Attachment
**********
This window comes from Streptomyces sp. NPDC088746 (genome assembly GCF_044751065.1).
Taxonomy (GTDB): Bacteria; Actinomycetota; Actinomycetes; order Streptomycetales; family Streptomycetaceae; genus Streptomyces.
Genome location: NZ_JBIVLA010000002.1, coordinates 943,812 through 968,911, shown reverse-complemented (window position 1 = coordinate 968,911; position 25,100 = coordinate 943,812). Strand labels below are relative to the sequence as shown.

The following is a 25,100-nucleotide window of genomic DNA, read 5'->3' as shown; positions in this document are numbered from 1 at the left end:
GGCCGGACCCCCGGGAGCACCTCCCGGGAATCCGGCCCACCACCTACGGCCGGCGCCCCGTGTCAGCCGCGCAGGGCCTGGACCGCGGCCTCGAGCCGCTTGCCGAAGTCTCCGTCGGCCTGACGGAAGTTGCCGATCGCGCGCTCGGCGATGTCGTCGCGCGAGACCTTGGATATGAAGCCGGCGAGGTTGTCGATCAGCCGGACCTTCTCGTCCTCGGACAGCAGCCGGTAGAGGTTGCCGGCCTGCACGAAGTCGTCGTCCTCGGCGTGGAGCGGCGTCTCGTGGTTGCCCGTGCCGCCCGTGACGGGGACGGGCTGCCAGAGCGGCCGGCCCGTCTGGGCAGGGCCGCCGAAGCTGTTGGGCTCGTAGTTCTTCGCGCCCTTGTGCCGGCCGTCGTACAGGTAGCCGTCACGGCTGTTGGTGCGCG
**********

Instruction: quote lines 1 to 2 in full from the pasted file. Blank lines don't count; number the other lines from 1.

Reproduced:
This window comes from Streptomyces sp. NPDC088746 (genome assembly GCF_044751065.1).
Taxonomy (GTDB): Bacteria; Actinomycetota; Actinomycetes; order Streptomycetales; family Streptomycetaceae; genus Streptomyces.